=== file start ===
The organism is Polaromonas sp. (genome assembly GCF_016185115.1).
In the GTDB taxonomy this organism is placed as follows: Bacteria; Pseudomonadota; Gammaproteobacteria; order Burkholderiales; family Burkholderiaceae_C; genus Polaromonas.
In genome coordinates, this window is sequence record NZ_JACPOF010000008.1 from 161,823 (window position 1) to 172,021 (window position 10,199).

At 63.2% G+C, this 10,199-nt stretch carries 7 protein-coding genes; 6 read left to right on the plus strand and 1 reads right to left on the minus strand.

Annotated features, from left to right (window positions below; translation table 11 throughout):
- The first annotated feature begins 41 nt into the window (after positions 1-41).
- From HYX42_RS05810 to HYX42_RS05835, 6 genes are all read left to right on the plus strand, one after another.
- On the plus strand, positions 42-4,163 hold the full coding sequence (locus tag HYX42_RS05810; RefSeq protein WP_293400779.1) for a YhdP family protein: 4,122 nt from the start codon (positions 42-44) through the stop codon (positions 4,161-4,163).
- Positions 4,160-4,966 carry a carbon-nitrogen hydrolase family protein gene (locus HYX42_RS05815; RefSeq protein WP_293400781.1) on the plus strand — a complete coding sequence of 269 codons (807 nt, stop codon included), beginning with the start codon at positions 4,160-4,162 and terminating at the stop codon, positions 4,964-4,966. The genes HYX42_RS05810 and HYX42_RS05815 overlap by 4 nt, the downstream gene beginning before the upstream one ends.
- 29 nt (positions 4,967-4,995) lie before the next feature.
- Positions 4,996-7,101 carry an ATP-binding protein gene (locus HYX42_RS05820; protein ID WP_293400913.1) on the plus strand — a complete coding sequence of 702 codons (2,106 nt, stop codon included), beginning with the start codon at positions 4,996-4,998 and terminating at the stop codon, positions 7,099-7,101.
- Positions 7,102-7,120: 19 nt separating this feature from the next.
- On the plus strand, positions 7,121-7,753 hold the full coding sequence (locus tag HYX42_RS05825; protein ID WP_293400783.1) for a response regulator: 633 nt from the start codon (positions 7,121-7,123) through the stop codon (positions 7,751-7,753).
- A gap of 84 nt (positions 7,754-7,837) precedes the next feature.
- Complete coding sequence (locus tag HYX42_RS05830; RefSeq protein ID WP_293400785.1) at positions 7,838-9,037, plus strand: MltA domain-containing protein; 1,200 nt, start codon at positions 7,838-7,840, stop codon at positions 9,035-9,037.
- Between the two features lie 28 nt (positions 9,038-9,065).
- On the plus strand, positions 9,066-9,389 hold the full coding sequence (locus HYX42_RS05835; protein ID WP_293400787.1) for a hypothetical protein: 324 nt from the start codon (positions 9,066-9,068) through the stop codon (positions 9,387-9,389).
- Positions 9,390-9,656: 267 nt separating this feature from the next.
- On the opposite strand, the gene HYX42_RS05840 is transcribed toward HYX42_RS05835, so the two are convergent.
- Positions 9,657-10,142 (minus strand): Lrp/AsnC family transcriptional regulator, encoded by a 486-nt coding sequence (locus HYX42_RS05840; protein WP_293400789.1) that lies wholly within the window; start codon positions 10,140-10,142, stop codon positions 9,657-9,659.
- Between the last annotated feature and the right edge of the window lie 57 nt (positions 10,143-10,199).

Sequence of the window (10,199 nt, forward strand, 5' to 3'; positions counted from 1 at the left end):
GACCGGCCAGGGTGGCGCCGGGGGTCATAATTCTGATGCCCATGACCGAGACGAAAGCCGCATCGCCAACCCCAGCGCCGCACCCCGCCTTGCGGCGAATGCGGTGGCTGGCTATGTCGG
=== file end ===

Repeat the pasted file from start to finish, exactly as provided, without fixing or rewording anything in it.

The organism is Polaromonas sp. (genome assembly GCF_016185115.1).
In the GTDB taxonomy this organism is placed as follows: Bacteria; Pseudomonadota; Gammaproteobacteria; order Burkholderiales; family Burkholderiaceae_C; genus Polaromonas.
In genome coordinates, this window is sequence record NZ_JACPOF010000008.1 from 161,823 (window position 1) to 172,021 (window position 10,199).

At 63.2% G+C, this 10,199-nt stretch carries 7 protein-coding genes; 6 read left to right on the plus strand and 1 reads right to left on the minus strand.

Annotated features, from left to right (window positions below; translation table 11 throughout):
- The first annotated feature begins 41 nt into the window (after positions 1-41).
- From HYX42_RS05810 to HYX42_RS05835, 6 genes are all read left to right on the plus strand, one after another.
- On the plus strand, positions 42-4,163 hold the full coding sequence (locus tag HYX42_RS05810; RefSeq protein WP_293400779.1) for a YhdP family protein: 4,122 nt from the start codon (positions 42-44) through the stop codon (positions 4,161-4,163).
- Positions 4,160-4,966 carry a carbon-nitrogen hydrolase family protein gene (locus HYX42_RS05815; RefSeq protein WP_293400781.1) on the plus strand — a complete coding sequence of 269 codons (807 nt, stop codon included), beginning with the start codon at positions 4,160-4,162 and terminating at the stop codon, positions 4,964-4,966. The genes HYX42_RS05810 and HYX42_RS05815 overlap by 4 nt, the downstream gene beginning before the upstream one ends.
- 29 nt (positions 4,967-4,995) lie before the next feature.
- Positions 4,996-7,101 carry an ATP-binding protein gene (locus HYX42_RS05820; protein ID WP_293400913.1) on the plus strand — a complete coding sequence of 702 codons (2,106 nt, stop codon included), beginning with the start codon at positions 4,996-4,998 and terminating at the stop codon, positions 7,099-7,101.
- Positions 7,102-7,120: 19 nt separating this feature from the next.
- On the plus strand, positions 7,121-7,753 hold the full coding sequence (locus tag HYX42_RS05825; protein ID WP_293400783.1) for a response regulator: 633 nt from the start codon (positions 7,121-7,123) through the stop codon (positions 7,751-7,753).
- A gap of 84 nt (positions 7,754-7,837) precedes the next feature.
- Complete coding sequence (locus tag HYX42_RS05830; RefSeq protein ID WP_293400785.1) at positions 7,838-9,037, plus strand: MltA domain-containing protein; 1,200 nt, start codon at positions 7,838-7,840, stop codon at positions 9,035-9,037.
- Between the two features lie 28 nt (positions 9,038-9,065).
- On the plus strand, positions 9,066-9,389 hold the full coding sequence (locus HYX42_RS05835; protein ID WP_293400787.1) for a hypothetical protein: 324 nt from the start codon (positions 9,066-9,068) through the stop codon (positions 9,387-9,389).
- Positions 9,390-9,656: 267 nt separating this feature from the next.
- On the opposite strand, the gene HYX42_RS05840 is transcribed toward HYX42_RS05835, so the two are convergent.
- Positions 9,657-10,142 (minus strand): Lrp/AsnC family transcriptional regulator, encoded by a 486-nt coding sequence (locus HYX42_RS05840; protein WP_293400789.1) that lies wholly within the window; start codon positions 10,140-10,142, stop codon positions 9,657-9,659.
- Between the last annotated feature and the right edge of the window lie 57 nt (positions 10,143-10,199).

Sequence of the window (10,199 nt, forward strand, 5' to 3'; positions counted from 1 at the left end):
GACCGGCCAGGGTGGCGCCGGGGGTCATAATTCTGATGCCCATGACCGAGACGAAAGCCGCATCGCCAACCCCAGCGCCGCACCCCGCCTTGCGGCGAATGCGGTGGCTGGCTATGTCGG